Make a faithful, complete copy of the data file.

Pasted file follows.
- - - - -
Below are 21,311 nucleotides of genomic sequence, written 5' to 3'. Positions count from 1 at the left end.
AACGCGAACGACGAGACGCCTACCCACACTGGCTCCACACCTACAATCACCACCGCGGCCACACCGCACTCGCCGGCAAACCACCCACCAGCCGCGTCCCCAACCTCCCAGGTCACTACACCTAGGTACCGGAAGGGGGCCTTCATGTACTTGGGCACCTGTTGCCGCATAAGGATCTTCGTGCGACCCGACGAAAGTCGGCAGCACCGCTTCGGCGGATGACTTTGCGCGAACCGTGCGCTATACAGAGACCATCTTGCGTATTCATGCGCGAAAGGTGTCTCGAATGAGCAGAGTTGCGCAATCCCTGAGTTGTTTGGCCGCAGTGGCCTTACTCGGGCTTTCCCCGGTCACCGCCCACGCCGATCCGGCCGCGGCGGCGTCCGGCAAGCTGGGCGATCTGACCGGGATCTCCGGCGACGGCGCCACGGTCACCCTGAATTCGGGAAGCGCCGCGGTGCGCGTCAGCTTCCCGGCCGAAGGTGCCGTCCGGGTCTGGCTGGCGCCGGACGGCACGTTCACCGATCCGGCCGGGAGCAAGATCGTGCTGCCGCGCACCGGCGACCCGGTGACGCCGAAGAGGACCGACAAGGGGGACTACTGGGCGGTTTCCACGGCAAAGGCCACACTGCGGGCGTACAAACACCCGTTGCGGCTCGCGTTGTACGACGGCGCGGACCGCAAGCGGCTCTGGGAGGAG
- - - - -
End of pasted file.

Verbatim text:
Below are 21,311 nucleotides of genomic sequence, written 5' to 3'. Positions count from 1 at the left end.
AACGCGAACGACGAGACGCCTACCCACACTGGCTCCACACCTACAATCACCACCGCGGCCACACCGCACTCGCCGGCAAACCACCCACCAGCCGCGTCCCCAACCTCCCAGGTCACTACACCTAGGTACCGGAAGGGGGCCTTCATGTACTTGGGCACCTGTTGCCGCATAAGGATCTTCGTGCGACCCGACGAAAGTCGGCAGCACCGCTTCGGCGGATGACTTTGCGCGAACCGTGCGCTATACAGAGACCATCTTGCGTATTCATGCGCGAAAGGTGTCTCGAATGAGCAGAGTTGCGCAATCCCTGAGTTGTTTGGCCGCAGTGGCCTTACTCGGGCTTTCCCCGGTCACCGCCCACGCCGATCCGGCCGCGGCGGCGTCCGGCAAGCTGGGCGATCTGACCGGGATCTCCGGCGACGGCGCCACGGTCACCCTGAATTCGGGAAGCGCCGCGGTGCGCGTCAGCTTCCCGGCCGAAGGTGCCGTCCGGGTCTGGCTGGCGCCGGACGGCACGTTCACCGATCCGGCCGGGAGCAAGATCGTGCTGCCGCGCACCGGCGACCCGGTGACGCCGAAGAGGACCGACAAGGGGGACTACTGGGCGGTTTCCACGGCAAAGGCCACACTGCGGGCGTACAAACACCCGTTGCGGCTCGCGTTGTACGACGGCGCGGACCGCAAGCGGCTCTGGGAGGAG